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Evolution and use of generic markup languages

  • Pamela L. Gennusa

Abstract

This article will provide:
  • a brief overview of the key concepts of generic markup languages used for structured documents;

  • an introduction to the two most prominent languages in use, SGML and XML, and their respective families of related standards; and

  • reflections on the impact of the use of these languages to structure documents in the real world.

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References

  1. (Bush 1945).
    Bush, Vannevar: As We May Think. In: The Atlantic Monthly (July 1945)Google Scholar
  2. (CALS).
    Originally, in 1985, CALS stood for Computer Aided Logistic Support, an initiative created by the US Department of Defense. Shortly after the term was coined, the meaning was changed to Computer-aided Acquisition and Logistic Support. In the early 90’s, the meaning was again modified to Continuous Acquisition and Lifecycle Support and later to Commerce At Lightening Speed. The goal of the CALS initiative was to have all documentation in support of a weapon system available in electronic format. This implied the use of electronic data standards. By 1990, other NATO members were beginning to examine the use of CALS concepts and these ideas were also being ç pushed out to the private sector.Google Scholar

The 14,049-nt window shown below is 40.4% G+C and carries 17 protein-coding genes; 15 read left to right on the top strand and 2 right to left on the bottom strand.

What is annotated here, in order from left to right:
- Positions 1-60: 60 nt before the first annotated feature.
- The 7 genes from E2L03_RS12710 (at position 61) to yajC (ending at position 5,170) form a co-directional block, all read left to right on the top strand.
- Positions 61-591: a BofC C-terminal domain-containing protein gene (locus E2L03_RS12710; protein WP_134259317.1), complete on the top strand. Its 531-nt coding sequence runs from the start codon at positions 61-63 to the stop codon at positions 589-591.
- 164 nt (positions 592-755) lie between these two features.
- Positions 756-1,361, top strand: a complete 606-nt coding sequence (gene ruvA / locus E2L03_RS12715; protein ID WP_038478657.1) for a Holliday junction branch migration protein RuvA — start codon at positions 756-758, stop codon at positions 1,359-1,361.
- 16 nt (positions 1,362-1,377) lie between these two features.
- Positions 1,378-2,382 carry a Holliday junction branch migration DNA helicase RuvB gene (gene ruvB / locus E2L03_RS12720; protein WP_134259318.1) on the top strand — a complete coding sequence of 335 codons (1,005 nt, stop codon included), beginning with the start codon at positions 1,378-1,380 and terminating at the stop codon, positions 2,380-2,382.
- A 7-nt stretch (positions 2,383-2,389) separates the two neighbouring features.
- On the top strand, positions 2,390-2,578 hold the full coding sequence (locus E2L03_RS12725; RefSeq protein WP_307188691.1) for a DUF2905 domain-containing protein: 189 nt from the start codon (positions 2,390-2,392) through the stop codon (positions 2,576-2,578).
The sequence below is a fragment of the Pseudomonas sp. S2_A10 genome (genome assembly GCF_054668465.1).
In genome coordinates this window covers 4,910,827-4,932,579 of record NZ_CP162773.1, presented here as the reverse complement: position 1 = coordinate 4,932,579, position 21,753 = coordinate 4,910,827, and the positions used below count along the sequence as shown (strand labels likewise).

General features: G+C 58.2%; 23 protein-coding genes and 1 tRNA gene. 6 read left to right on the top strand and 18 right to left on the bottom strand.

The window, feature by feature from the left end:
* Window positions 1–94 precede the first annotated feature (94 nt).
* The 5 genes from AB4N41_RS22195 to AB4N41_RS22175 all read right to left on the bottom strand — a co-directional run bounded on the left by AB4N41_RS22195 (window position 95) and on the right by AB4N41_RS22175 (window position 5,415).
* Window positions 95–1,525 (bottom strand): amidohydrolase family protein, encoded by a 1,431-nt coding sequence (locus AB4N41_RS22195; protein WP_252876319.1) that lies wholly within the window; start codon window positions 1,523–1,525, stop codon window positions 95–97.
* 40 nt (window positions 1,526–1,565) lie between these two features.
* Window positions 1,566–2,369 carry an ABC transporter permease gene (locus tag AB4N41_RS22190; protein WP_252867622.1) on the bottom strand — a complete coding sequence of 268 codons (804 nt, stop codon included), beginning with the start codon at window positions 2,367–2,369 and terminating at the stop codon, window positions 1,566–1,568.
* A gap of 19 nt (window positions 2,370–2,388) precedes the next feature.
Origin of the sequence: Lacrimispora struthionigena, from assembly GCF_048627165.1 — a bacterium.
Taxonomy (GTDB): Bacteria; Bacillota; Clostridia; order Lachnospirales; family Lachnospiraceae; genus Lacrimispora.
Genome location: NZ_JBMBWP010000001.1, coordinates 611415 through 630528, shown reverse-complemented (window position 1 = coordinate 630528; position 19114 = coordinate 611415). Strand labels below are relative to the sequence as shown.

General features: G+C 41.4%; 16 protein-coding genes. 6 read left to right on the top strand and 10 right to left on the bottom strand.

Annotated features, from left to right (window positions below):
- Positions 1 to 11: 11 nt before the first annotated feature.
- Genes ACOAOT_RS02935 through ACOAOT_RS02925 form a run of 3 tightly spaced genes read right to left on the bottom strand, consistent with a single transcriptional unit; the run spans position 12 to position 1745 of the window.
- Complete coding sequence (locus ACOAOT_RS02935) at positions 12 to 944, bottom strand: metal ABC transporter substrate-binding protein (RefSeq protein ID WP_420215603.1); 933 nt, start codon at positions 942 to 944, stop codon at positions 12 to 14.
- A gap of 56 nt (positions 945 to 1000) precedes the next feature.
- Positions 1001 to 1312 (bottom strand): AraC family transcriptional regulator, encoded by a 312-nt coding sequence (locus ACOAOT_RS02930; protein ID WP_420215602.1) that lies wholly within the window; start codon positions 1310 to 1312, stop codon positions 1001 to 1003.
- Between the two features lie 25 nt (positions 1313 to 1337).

3. (Chahuneau 1998).
    Chahuneau, François: SGML schemas: From SGML DTDs to XML-DATA. In: Conference Proceedings SGML/XML Europe’ 98,1998Google Scholar
  4. (SGML Users’ Group 1989).
    SGML Users’ Group (Ed.): A Brief History of the Development of SGML, June 1989Google Scholar

Copyright information

© Springer-Verlag Berlin Heidelberg 1999

Authors and Affiliations

  • Pamela L. Gennusa

There are no affiliations available

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